Hep 553 Transistor

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As the Lnsiduous integrated-circuit chip makes its way ever deeper into the heart of electronics, more and more construction articles are devoted to IC projects. While some purists (probably the same ones who used to build their own vacuum tubes) may object to this trend, it's probably all for the better — because the ICs result in more uniform and predictable circuits and permit us to homebrew devices which only a few years ago were simply too much trouble for any but the most dedicated of homebrewers.

But there is one thing wrong with ICs: there are just too many different kinds of them on the market. The same thing is going on that happened when vacuum tubes made their debut, and much more recently with transistors. Every different manufacturer has his own set of identification numbers, and most of the EC makers concentrate on original-equipment-manufacturer sales so that their products are not the easiest of things to find in the neighborhood parts house.

This means that many worthwhile projects simply never get built by many of us, because the particular IC which is at the heart of the project is difficult for us to obtain.

Fortunately, at least one major manufacturer of ICs has recognized this problem, and is marketing a much-simplified portion of his product line to hobbyists, experimenters, and professionals through the standard parts-house outlets.

What's more, every one of the ICs in this line can substitute for several other types of ICs in both the manufacturer's regular product series, and those of other IC makers. All that's necessary, then, to make many projects feasible is a cross-reference table (like the popular transistorsubstitution books) — and that's what this article is all about.

The manufacturer involved is Motorola, and the product line is called "HEP" (for hobbyist, experimenter, professional — the three classes of users for whom the line is intended). The HEP line contains many semiconductors in addition to IC chips, but here we're interested only in the ICs. Since additions to the line are constantly being made, this may not cover all HEP ICs by the time it reaches print, but it does describe all which are in catalog HMA 35 (released in mid-1970).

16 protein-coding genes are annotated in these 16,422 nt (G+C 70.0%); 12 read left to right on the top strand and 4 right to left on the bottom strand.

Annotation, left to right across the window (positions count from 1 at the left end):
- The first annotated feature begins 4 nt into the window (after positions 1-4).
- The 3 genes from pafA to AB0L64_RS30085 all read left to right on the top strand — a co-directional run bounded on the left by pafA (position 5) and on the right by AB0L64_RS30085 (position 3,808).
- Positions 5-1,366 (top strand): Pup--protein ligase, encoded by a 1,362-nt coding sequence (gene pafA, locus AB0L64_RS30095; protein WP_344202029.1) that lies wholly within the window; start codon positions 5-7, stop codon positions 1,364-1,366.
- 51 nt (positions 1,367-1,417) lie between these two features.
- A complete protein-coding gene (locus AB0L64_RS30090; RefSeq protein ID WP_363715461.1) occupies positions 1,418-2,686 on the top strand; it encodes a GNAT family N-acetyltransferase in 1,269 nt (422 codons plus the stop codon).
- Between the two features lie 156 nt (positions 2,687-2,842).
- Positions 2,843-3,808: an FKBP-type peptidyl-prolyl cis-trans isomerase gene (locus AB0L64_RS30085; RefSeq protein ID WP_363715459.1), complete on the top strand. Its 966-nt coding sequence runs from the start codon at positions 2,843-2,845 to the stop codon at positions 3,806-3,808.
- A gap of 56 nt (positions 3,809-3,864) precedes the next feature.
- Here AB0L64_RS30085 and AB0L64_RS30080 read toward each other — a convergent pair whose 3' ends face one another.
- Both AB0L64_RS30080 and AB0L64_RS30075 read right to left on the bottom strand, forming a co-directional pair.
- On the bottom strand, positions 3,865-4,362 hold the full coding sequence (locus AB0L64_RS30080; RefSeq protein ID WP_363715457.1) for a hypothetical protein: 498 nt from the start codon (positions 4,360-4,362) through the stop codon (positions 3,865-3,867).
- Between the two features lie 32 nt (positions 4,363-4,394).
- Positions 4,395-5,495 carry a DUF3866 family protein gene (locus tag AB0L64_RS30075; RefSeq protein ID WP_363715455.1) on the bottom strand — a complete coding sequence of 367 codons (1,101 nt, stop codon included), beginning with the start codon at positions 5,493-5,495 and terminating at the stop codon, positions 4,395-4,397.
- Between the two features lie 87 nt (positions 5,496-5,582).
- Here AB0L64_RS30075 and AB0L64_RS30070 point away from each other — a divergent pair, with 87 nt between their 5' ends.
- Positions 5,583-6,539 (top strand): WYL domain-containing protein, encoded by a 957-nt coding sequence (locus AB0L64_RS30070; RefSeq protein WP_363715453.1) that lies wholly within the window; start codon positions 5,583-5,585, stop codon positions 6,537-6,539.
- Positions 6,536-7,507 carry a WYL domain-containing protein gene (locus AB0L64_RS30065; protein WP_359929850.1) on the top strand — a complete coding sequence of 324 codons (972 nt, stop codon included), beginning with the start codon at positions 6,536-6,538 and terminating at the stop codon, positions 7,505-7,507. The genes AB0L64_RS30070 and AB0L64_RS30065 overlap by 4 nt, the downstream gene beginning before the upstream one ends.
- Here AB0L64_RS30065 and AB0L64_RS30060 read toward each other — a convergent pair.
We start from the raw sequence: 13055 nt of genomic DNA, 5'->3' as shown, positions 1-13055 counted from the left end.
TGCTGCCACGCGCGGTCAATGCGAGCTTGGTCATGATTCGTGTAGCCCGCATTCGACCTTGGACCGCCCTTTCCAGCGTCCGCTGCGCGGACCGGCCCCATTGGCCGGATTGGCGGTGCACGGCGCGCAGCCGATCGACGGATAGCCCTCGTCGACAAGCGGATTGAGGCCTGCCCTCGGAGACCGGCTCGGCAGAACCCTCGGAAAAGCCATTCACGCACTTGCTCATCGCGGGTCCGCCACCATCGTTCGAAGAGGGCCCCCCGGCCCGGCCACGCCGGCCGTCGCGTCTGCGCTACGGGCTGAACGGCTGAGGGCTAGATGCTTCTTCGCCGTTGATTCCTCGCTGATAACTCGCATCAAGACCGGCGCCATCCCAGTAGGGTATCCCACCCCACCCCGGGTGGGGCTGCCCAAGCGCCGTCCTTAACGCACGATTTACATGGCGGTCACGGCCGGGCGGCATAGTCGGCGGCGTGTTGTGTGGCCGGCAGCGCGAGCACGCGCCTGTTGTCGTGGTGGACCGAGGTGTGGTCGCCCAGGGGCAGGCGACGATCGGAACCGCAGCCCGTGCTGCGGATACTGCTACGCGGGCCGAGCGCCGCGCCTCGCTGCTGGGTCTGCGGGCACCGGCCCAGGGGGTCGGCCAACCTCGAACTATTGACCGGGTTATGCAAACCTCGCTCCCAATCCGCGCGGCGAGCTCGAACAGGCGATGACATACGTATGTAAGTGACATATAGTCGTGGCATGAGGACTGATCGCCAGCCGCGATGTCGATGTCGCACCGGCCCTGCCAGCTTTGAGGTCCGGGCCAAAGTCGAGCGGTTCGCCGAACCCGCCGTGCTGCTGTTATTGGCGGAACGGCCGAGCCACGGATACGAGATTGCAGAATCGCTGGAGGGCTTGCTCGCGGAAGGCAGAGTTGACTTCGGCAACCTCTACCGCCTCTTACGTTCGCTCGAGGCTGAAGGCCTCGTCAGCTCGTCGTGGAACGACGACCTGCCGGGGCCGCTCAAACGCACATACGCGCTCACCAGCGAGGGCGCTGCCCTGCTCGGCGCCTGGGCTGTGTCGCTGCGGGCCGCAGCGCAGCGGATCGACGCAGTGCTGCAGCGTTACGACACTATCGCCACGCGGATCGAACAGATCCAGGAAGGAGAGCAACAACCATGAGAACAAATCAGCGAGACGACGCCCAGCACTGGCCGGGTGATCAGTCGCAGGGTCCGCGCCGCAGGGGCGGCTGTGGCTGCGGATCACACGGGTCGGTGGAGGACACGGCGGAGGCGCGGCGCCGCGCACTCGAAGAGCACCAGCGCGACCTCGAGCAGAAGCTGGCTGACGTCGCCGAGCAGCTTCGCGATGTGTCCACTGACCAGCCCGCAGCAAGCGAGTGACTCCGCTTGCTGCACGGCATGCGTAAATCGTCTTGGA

Four classes of ICs are included: three of these are digitals or computer-type circuits, and the fourth is linears or amplifier circuitry.

The three families of digital ICs include one group of emitter-coupled logic units and two groups of "TRL" devices; the two families of RTL are "milliwatt" and "medium power" units.

Most published circuits using digital ICs are built around medium—power RTL devices, since the first inexpensive such ICs were in this family.

The four families in the HEP line are: HEP 553, HEP 554, HEP 556, and HEP 558, emitter-coupled logic digitals?s; HEP 570, HEP 571, HEP 572, and HEP 584, medium-power RTL; HEP 580, HEP 581, HEP 582, and HEP 583, milliwatt RTL; and HEP 590, HEP 591, HEP 592, and HEP 593, linear.

We won't go into the ECL (553-558) very deeply, since ECL logic circuits differ somewhat from the more familiar ones.

In RTL, the 570-572 are 14-prn dual-inline packages (DIPs) and the 580—584 are in 10-Iead TO-5 transistor cans (HEP 453 is the flatpack socket, while HEP 451 fits the 10-iead units).

The HEP 570 is a quadruple 2-input nor gate (four .identical 2-input gates in one package but electrically independent). The HEP 571 is a dual buffer. The HEP 572 is a dual J - K flip-flop.

The HEP 584, final member of this medium-power RTL family is a dual 2-input nor gate, equivalent to halfof a HEP 570.

The HEP 580 is a dual 2—input nor like the HEP 584 except that the 580 is a milliwatt unit requiring, and producing, less power. The HEP 581 is a 4—input nor while the HEP 582 is a dual buffer but has two inputs to each buffer permitting it to be used as a dual 2-input nor also. (The 581 has an inverter built in which permits it to be used as a 4 input nor also.) The final member of the milliwatt RTL family, the HEP 583, is a dual J-K flip-flop.

The linear circuits include a high-

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